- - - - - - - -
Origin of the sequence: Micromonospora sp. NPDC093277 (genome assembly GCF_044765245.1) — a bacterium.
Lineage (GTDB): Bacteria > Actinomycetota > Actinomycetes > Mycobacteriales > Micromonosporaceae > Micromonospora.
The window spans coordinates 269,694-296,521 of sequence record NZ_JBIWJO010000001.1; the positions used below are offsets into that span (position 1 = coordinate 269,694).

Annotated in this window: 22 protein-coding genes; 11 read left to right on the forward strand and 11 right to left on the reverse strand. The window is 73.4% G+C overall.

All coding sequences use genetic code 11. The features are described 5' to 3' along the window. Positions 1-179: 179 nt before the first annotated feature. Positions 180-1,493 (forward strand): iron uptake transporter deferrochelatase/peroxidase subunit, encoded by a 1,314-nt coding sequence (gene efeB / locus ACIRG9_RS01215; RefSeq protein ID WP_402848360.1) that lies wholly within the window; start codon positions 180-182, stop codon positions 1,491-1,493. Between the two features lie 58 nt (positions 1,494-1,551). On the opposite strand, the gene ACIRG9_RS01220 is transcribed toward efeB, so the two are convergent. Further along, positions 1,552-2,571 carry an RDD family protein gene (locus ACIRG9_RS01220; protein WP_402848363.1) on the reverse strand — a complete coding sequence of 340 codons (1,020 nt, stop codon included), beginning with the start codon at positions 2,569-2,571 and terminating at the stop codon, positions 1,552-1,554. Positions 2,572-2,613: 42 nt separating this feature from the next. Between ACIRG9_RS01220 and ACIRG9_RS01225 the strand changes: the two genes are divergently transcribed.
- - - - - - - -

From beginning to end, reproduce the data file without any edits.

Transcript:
Origin of the sequence: Micromonospora sp. NPDC093277 (genome assembly GCF_044765245.1) — a bacterium.
Lineage (GTDB): Bacteria > Actinomycetota > Actinomycetes > Mycobacteriales > Micromonosporaceae > Micromonospora.
The window spans coordinates 269,694-296,521 of sequence record NZ_JBIWJO010000001.1; the positions used below are offsets into that span (position 1 = coordinate 269,694).

Annotated in this window: 22 protein-coding genes; 11 read left to right on the forward strand and 11 right to left on the reverse strand. The window is 73.4% G+C overall.

All coding sequences use genetic code 11. The features are described 5' to 3' along the window. Positions 1-179: 179 nt before the first annotated feature. Positions 180-1,493 (forward strand): iron uptake transporter deferrochelatase/peroxidase subunit, encoded by a 1,314-nt coding sequence (gene efeB / locus ACIRG9_RS01215; RefSeq protein ID WP_402848360.1) that lies wholly within the window; start codon positions 180-182, stop codon positions 1,491-1,493. Between the two features lie 58 nt (positions 1,494-1,551). On the opposite strand, the gene ACIRG9_RS01220 is transcribed toward efeB, so the two are convergent. Further along, positions 1,552-2,571 carry an RDD family protein gene (locus ACIRG9_RS01220; protein WP_402848363.1) on the reverse strand — a complete coding sequence of 340 codons (1,020 nt, stop codon included), beginning with the start codon at positions 2,569-2,571 and terminating at the stop codon, positions 1,552-1,554. Positions 2,572-2,613: 42 nt separating this feature from the next. Between ACIRG9_RS01220 and ACIRG9_RS01225 the strand changes: the two genes are divergently transcribed.